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Home > News & events > News > Children develop type 1 diabetes differently due to the activation of different genes
DNA double helix and sequencing
In a study co-funded by JDRF and Diabetes UK, researchers identified 13 genes involved in immune responses, which are activated specifically in people who develop type 1 diabetes at a young age. The signalling pathways linked to these genes are potential targets for new therapies to prevent type 1 in young children.
A team of researchers from the universities of Lincoln, Exeter and Nottingham Trent looked at 36 pancreases donated by people with and without type 1 diabetes. They took a sample from each pancreas and looked for differences in the activity of genes that control immune responses.
Professor Sarah Richardson, a researcher at the University of Exeter who worked on this project, said: “We looked at 750 genes that are associated with autoimmune inflammation, which is a condition where the body’s immune system mistakenly attacks its own cells. We found that some of these genes were changed in people with type 1 diabetes compared to those without the disease.
What was particularly fascinating was that 13 of these genes showed different levels of activity between individuals diagnosed with type 1 below aged 12 compared to those diagnosed during their teenage years or later. This suggests that the process of developing the condition may be different in early childhood compared to later in life.”
Lead investigator, Dr Michael Christie at the University of Lincoln, said: “The incidence of type 1 diabetes is increasing fastest in very young children. The findings from our study are important as they identify several signals used by the immune system to activate immune cells that are increased in the pancreas only in people developing type 1 at a young age. In the pancreas, these signals may intensify the immune responses that destroy insulin-producing cells, leading to type 1 developing at a young age.”
Michael said: “Detecting these immune system signals in people already identified from screening programmes as being at risk of diabetes may be indicative of early onset of type 1. The biological pathways these signals use are potential targets for treatments to slow or block the progression of type 1 diabetes.”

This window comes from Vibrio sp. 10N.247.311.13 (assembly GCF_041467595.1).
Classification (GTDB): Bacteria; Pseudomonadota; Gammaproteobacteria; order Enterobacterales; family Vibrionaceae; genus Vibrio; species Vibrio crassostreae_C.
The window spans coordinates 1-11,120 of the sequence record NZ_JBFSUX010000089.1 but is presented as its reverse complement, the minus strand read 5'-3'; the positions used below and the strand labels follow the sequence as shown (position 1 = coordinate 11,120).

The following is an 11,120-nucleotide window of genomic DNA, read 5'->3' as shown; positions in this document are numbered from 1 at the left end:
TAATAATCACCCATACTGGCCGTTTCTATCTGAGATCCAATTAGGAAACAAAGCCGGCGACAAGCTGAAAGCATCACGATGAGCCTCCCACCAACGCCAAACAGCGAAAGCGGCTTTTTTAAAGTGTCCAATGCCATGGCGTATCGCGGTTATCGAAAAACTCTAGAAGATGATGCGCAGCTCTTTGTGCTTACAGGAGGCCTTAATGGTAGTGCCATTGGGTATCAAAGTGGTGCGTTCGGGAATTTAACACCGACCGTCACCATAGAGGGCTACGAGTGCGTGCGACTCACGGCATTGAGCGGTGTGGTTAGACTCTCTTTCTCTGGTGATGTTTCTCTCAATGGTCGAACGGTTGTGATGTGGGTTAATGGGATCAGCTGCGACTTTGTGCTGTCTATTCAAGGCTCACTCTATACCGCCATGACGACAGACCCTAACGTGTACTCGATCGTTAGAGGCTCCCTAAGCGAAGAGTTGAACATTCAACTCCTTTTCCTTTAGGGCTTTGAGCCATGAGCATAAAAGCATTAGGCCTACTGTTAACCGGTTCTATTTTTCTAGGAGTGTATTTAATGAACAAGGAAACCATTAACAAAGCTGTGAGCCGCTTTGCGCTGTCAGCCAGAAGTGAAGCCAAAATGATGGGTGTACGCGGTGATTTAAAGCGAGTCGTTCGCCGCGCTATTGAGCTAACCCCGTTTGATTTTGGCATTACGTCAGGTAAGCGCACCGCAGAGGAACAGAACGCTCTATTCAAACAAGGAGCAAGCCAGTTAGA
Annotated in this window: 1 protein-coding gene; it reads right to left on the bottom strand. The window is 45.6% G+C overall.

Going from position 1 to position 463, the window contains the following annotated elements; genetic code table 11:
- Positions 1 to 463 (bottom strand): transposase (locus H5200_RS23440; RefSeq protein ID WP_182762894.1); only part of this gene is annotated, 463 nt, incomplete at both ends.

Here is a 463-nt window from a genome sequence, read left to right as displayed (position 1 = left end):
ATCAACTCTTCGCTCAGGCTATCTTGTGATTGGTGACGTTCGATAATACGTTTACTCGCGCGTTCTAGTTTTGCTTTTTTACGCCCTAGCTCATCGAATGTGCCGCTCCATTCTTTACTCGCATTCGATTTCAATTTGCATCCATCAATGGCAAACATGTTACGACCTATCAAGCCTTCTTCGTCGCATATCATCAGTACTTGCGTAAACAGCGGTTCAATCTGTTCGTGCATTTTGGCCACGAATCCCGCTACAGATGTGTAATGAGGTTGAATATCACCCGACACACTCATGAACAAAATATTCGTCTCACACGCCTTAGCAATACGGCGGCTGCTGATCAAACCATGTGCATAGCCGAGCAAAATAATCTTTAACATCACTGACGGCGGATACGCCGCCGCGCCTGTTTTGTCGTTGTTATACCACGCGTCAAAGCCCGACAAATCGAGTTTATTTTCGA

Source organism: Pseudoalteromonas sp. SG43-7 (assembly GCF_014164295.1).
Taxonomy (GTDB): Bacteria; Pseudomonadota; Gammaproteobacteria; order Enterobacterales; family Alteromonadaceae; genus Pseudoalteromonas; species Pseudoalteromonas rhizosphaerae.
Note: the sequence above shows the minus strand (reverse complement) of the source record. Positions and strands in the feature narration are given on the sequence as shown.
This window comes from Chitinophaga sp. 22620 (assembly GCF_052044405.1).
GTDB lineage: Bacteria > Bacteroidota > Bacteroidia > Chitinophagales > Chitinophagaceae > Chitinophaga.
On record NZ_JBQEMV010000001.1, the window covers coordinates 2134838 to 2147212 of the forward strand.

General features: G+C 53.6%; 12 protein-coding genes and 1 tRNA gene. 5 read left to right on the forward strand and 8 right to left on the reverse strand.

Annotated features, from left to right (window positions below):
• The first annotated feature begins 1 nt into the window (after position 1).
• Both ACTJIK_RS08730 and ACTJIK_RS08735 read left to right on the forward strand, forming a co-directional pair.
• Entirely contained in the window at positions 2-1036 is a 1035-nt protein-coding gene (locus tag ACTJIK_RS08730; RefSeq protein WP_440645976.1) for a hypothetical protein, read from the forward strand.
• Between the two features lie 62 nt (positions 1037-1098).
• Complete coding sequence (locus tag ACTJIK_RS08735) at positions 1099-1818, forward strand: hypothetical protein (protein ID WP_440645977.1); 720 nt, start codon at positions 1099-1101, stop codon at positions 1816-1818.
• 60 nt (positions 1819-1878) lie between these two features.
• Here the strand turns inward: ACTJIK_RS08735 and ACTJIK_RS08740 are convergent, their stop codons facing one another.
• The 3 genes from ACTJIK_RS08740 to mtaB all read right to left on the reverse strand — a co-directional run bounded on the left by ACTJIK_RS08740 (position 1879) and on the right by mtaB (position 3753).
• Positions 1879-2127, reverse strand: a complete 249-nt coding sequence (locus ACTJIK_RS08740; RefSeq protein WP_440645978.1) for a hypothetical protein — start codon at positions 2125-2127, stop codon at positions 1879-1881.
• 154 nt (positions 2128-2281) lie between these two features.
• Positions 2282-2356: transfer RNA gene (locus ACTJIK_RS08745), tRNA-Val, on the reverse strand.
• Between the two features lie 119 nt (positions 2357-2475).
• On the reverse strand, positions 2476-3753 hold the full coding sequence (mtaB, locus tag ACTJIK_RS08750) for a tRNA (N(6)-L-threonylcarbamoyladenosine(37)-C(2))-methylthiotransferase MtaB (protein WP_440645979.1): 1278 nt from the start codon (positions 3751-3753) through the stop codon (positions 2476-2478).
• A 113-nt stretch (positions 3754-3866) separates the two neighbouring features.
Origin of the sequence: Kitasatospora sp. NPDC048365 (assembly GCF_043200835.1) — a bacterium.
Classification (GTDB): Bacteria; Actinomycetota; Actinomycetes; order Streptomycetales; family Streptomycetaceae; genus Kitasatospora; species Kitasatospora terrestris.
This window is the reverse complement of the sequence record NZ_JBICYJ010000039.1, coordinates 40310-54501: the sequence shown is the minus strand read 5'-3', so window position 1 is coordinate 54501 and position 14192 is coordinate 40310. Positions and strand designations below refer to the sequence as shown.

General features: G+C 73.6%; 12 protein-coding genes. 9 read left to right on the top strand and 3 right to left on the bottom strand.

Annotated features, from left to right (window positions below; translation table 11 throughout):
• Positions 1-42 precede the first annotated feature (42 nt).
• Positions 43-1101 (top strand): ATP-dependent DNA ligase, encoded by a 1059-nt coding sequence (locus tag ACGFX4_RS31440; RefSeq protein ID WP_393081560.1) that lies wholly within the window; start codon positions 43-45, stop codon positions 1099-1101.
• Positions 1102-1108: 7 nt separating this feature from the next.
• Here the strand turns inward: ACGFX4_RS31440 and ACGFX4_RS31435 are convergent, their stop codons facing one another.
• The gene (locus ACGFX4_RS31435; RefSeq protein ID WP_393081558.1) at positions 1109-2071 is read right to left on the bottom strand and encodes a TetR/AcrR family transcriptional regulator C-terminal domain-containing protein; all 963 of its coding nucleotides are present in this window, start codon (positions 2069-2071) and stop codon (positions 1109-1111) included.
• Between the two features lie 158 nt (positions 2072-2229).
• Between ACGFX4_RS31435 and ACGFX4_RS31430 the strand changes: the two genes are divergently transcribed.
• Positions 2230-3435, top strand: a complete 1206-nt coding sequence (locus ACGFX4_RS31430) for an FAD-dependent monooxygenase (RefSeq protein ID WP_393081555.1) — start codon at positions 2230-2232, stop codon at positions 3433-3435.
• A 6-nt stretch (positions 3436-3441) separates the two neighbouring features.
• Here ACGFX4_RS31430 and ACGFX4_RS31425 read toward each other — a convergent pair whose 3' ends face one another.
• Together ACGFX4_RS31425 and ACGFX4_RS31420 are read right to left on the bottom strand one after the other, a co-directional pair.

Immune therapies like teplizumab are racing through clinical trials and becoming a reality for people with type 1. By understanding how immune responses differ in different people, we can give people the treatment that will be most effective for them.
Professor Sarah Richardson said: “Understanding disease differences is crucial for choosing the right immunotherapies in the future, ensuring that therapies are targeted correctly to each individual. This research suggests that children may respond to particular immunotherapies differentially according to their age at diagnosis.”
We are learning from projects like this that there are subtypes of type 1 diabetes, referred to scientifically as ‘endotypes’. The pattern of damage caused by the immune system in the pancreas differs between people who develop type 1 at different ages. This latest research shows that these differences are due to different genes being activated in younger people.
Sarah will continue her exciting research as one of the Senior Research Fellows in the Type 1 Diabetes Grand Challenge, our £50 million research partnership with the Steve Morgan Foundation and Diabetes UK. Part of her multi-million-pound project will investigate how the immune system attack differs between different individuals with type 1.
Head to the Grand Challenge website to read more about Sarah’s Senior Research Fellowship project.
Read the full research paper, published in Diabetic Medicine.
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A trial screening programme for type 1 diabetes that could transform the way the condition is identified and managed in its earliest stages, opens for recruitment today.